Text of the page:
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Hardcover Hunger Book

ISBN: 0061449067

ISBN13: 9780061449062


(Book #2 in the Gone Series)

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Format: Hardcover

Condition: Like New

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Book Overview

The second book in Michael Grant's New York Times bestselling Gone series, Hunger is a thrilling, action-packed story that is impossible to put down.

It's been three months since all the adults disappeared. Gone. Food ran out weeks ago and starvation is imminent. Meanwhile, the normal teens have grown resentful of the kids with powers. And when an unthinkable tragedy occurs, chaos descends upon the town. There is no longer...

Customer Reviews

4 ratings

Captures the Reader Tooth, Hook and Claw, Never Once Letting Go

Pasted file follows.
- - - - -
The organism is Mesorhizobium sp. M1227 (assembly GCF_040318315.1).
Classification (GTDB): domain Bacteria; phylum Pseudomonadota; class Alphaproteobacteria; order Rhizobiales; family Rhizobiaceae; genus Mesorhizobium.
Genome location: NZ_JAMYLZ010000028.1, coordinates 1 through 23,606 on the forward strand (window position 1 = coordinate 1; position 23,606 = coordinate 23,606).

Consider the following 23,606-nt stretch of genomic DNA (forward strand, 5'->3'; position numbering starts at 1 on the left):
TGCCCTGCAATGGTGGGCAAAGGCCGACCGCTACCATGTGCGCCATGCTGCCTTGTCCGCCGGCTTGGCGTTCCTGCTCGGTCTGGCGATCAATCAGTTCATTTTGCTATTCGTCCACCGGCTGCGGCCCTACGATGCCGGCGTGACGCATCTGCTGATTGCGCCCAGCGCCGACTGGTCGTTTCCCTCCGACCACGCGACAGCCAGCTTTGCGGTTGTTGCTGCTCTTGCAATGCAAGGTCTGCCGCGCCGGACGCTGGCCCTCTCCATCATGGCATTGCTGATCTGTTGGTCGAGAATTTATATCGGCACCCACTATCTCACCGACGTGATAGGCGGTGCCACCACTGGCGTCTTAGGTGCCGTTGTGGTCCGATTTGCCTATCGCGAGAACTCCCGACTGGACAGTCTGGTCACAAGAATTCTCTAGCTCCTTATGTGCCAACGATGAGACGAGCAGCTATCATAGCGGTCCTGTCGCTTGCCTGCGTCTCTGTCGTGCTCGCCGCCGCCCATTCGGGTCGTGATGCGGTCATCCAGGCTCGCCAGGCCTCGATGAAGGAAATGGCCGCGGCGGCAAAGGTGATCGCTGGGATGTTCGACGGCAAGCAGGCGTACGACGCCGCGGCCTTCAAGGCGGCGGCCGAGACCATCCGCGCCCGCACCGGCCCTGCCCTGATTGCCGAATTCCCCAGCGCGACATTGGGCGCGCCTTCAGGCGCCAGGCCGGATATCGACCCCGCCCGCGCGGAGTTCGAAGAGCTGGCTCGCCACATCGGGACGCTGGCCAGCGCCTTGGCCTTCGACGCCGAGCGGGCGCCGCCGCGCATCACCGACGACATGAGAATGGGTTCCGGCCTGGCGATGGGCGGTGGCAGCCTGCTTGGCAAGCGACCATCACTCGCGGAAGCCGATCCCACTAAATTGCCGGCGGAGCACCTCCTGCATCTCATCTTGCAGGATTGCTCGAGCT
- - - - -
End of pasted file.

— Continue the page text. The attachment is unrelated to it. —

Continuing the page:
In an instant, life changed dramatically for the residents of Perdido Beach, California --- or at least it did for everyone under the age of 15. No one knows what happened to those individuals over 15. They just disappeared. Now an impenetrable barrier encloses a 20-mile diameter area centered on the nuclear power plant, kind of like an inverted fish bowl or a bio-dome. And when a kid celebrates his 15th birthday, he, too, disappears. Or now, thanks to the ingenious videotaping and analysis of the event by one of the residents, a person can decide whether or not to stay when he reaches that age, but with no idea of what happens if he chooses to leave. Does he die, or merely escape? Sam Temple elected to stay, and that's why, at 15, he is now one of the oldest residents of the FAYZ (Fallout Alley Youth Zone), which is what the kids call this freakish area in which they now live. Sam is a natural leader, so everyone voted him mayor. But the job is quickly shredding him to the bone as they all bombard him with their problems. The biggest issue in the FAYZ is the growing shortage of food, as the kids are slowly starving. There are crops standing in the fields, but only a few are willing to work. Those who are harvesting the crops encounter yet another challenge --- mutant worms with teeth that attack and eat anything or anybody that enters the fields. Mutant worms are just one of the strange developments occurring in the FAYZ; other animals are changing, too, like the aggressive coyote pack that can speak English. It's not just the animals that are experiencing mutations. Some of the kids are developing superpowers, such as speed, strength, healing, moving objects without touching them, etc. Those who aren't developing superpowers are becoming suspicious and jealous towards those who are. The "normals," as they call themselves, are organizing to raise a rebellion against the "freaks." Sam also has to worry about his fraternal twin brother, Caine. Caine and his gang of followers, including the disturbingly hateful Drake, are planning another attack, this time to take over the nuclear power plant to control electricity. Then there's the Darkness. The evil creature hiding deep in the old mine shaft is growing stronger, and he has his claws hooked into a few of the kids, controlling them and dictating their actions. He is hungry and looking for food. Sam struggles with the weight of the world on his shoulders. He has help from his girlfriend, the genius Astrid, and his buddies Edilio and Quinn, but the problems are just too much. Astrid's little brother, Pete, who has autism, has had a bigger hand in the entire FAYZ situation than most know about, and his powers seem to be growing. Mere survival has once again become the focus of this new frontier called the FAYZ. Just as riveting and magnetic as GONE, HUNGER captures the reader tooth, hook and claw, never once letting go. Michael Grant's immense talent with action and suspense will amaze eager read